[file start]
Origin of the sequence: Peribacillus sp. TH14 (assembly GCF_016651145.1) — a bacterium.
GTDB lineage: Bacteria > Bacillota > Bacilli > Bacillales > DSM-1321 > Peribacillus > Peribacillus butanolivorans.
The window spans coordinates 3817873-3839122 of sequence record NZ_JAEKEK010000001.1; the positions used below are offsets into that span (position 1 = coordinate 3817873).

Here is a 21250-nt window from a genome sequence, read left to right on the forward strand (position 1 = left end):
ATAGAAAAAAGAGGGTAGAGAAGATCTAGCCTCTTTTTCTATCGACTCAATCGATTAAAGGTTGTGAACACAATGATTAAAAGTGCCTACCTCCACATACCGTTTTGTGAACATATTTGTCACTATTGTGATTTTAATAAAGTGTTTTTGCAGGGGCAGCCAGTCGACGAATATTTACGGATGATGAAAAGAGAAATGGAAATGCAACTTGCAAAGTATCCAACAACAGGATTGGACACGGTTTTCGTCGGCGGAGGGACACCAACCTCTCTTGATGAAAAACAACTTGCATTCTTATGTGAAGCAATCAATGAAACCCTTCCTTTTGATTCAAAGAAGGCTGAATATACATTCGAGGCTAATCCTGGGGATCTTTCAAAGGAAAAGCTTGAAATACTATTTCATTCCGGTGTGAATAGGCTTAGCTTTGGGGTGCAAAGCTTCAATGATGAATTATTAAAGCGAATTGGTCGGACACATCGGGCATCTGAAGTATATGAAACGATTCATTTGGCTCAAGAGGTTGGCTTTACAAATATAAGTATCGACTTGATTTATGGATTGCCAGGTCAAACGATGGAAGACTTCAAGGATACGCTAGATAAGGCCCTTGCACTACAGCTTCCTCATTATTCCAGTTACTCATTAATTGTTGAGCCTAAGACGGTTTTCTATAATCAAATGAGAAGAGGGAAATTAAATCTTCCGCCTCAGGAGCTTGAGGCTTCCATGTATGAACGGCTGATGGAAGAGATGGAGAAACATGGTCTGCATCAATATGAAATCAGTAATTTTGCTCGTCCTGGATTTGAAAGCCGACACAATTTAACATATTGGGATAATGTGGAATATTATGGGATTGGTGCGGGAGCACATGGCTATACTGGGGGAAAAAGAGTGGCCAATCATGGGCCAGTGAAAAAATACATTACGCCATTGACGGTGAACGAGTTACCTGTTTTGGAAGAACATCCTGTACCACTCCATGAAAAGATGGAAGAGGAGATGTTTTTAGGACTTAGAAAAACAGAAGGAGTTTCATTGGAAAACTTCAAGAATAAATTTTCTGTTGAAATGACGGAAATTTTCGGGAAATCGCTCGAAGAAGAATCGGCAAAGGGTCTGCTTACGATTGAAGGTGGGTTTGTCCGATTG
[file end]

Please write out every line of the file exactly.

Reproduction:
Origin of the sequence: Peribacillus sp. TH14 (assembly GCF_016651145.1) — a bacterium.
GTDB lineage: Bacteria > Bacillota > Bacilli > Bacillales > DSM-1321 > Peribacillus > Peribacillus butanolivorans.
The window spans coordinates 3817873-3839122 of sequence record NZ_JAEKEK010000001.1; the positions used below are offsets into that span (position 1 = coordinate 3817873).

Here is a 21250-nt window from a genome sequence, read left to right on the forward strand (position 1 = left end):
ATAGAAAAAAGAGGGTAGAGAAGATCTAGCCTCTTTTTCTATCGACTCAATCGATTAAAGGTTGTGAACACAATGATTAAAAGTGCCTACCTCCACATACCGTTTTGTGAACATATTTGTCACTATTGTGATTTTAATAAAGTGTTTTTGCAGGGGCAGCCAGTCGACGAATATTTACGGATGATGAAAAGAGAAATGGAAATGCAACTTGCAAAGTATCCAACAACAGGATTGGACACGGTTTTCGTCGGCGGAGGGACACCAACCTCTCTTGATGAAAAACAACTTGCATTCTTATGTGAAGCAATCAATGAAACCCTTCCTTTTGATTCAAAGAAGGCTGAATATACATTCGAGGCTAATCCTGGGGATCTTTCAAAGGAAAAGCTTGAAATACTATTTCATTCCGGTGTGAATAGGCTTAGCTTTGGGGTGCAAAGCTTCAATGATGAATTATTAAAGCGAATTGGTCGGACACATCGGGCATCTGAAGTATATGAAACGATTCATTTGGCTCAAGAGGTTGGCTTTACAAATATAAGTATCGACTTGATTTATGGATTGCCAGGTCAAACGATGGAAGACTTCAAGGATACGCTAGATAAGGCCCTTGCACTACAGCTTCCTCATTATTCCAGTTACTCATTAATTGTTGAGCCTAAGACGGTTTTCTATAATCAAATGAGAAGAGGGAAATTAAATCTTCCGCCTCAGGAGCTTGAGGCTTCCATGTATGAACGGCTGATGGAAGAGATGGAGAAACATGGTCTGCATCAATATGAAATCAGTAATTTTGCTCGTCCTGGATTTGAAAGCCGACACAATTTAACATATTGGGATAATGTGGAATATTATGGGATTGGTGCGGGAGCACATGGCTATACTGGGGGAAAAAGAGTGGCCAATCATGGGCCAGTGAAAAAATACATTACGCCATTGACGGTGAACGAGTTACCTGTTTTGGAAGAACATCCTGTACCACTCCATGAAAAGATGGAAGAGGAGATGTTTTTAGGACTTAGAAAAACAGAAGGAGTTTCATTGGAAAACTTCAAGAATAAATTTTCTGTTGAAATGACGGAAATTTTCGGGAAATCGCTCGAAGAAGAATCGGCAAAGGGTCTGCTTACGATTGAAGGTGGGTTTGTCCGATTG